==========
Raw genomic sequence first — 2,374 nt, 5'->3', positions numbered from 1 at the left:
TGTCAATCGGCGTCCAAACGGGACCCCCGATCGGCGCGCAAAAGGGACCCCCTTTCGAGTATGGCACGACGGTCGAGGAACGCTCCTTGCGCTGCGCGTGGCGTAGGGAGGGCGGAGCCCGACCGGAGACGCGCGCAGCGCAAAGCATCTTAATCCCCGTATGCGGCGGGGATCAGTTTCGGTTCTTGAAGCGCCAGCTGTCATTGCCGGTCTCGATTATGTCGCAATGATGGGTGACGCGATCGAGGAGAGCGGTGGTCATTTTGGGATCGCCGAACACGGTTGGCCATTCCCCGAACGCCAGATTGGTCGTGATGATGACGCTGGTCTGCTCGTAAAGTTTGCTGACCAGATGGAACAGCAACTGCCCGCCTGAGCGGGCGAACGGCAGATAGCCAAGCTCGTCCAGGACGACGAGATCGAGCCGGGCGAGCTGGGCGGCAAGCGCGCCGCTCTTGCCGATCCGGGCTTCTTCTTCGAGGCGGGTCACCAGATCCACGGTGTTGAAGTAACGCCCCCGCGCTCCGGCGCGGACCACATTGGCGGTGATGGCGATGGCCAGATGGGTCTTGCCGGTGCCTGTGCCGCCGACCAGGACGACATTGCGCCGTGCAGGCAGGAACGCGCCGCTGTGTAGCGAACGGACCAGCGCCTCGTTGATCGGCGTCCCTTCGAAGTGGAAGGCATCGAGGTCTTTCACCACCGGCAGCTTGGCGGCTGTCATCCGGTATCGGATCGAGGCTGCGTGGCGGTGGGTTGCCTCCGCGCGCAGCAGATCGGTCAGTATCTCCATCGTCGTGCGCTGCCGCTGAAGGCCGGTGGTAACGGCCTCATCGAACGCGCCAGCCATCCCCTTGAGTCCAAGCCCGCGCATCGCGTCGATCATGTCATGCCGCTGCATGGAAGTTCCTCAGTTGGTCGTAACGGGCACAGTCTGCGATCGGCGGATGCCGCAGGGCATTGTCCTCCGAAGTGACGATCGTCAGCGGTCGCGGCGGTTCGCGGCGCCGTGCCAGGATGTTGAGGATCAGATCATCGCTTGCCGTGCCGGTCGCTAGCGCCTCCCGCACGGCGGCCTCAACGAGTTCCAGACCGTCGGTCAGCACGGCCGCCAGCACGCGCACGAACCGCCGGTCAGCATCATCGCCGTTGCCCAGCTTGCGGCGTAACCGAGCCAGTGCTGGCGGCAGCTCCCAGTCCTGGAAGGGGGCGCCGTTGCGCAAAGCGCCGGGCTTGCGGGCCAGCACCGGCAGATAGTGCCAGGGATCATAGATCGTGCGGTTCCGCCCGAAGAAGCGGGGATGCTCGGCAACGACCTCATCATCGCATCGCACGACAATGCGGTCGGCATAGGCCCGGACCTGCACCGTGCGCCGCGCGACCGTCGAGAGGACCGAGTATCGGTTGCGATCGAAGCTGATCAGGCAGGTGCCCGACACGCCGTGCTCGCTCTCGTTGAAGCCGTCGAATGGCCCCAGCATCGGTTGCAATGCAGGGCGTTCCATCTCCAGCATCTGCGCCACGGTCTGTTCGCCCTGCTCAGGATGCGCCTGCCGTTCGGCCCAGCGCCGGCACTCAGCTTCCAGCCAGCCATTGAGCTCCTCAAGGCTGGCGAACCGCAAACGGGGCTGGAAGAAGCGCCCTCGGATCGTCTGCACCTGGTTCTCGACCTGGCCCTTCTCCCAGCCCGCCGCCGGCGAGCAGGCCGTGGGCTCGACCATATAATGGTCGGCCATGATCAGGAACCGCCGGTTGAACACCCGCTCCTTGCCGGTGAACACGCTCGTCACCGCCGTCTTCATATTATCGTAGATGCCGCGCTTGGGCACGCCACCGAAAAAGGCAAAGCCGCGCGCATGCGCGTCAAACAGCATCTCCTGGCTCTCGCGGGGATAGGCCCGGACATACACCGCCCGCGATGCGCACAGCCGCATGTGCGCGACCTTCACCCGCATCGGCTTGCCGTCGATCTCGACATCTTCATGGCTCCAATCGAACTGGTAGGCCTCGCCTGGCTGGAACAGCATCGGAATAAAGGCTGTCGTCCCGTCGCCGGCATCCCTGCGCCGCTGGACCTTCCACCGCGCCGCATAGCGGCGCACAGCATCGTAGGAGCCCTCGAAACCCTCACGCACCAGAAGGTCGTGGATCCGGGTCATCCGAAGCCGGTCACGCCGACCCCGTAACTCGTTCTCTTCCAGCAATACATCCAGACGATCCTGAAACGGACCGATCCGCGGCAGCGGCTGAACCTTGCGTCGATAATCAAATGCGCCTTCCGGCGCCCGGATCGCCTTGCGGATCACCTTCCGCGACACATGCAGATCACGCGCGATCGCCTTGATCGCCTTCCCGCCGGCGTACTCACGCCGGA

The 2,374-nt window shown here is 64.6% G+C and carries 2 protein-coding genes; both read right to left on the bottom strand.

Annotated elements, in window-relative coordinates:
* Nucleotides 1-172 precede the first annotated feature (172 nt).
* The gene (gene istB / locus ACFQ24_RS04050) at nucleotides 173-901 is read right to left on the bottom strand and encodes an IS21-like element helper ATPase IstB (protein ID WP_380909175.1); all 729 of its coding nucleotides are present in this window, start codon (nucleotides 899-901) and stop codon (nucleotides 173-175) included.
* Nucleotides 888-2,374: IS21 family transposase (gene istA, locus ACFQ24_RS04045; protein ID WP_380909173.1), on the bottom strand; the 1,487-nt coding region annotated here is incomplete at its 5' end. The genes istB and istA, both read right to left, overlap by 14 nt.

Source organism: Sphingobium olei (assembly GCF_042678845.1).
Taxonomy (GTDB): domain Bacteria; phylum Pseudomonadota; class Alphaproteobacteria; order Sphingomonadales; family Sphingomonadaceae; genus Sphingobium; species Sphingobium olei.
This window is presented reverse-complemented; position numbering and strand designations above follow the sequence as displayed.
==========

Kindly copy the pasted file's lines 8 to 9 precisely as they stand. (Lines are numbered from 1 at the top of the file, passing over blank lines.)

Source organism: Sphingobium olei (assembly GCF_042678845.1).
Taxonomy (GTDB): domain Bacteria; phylum Pseudomonadota; class Alphaproteobacteria; order Sphingomonadales; family Sphingomonadaceae; genus Sphingobium; species Sphingobium olei.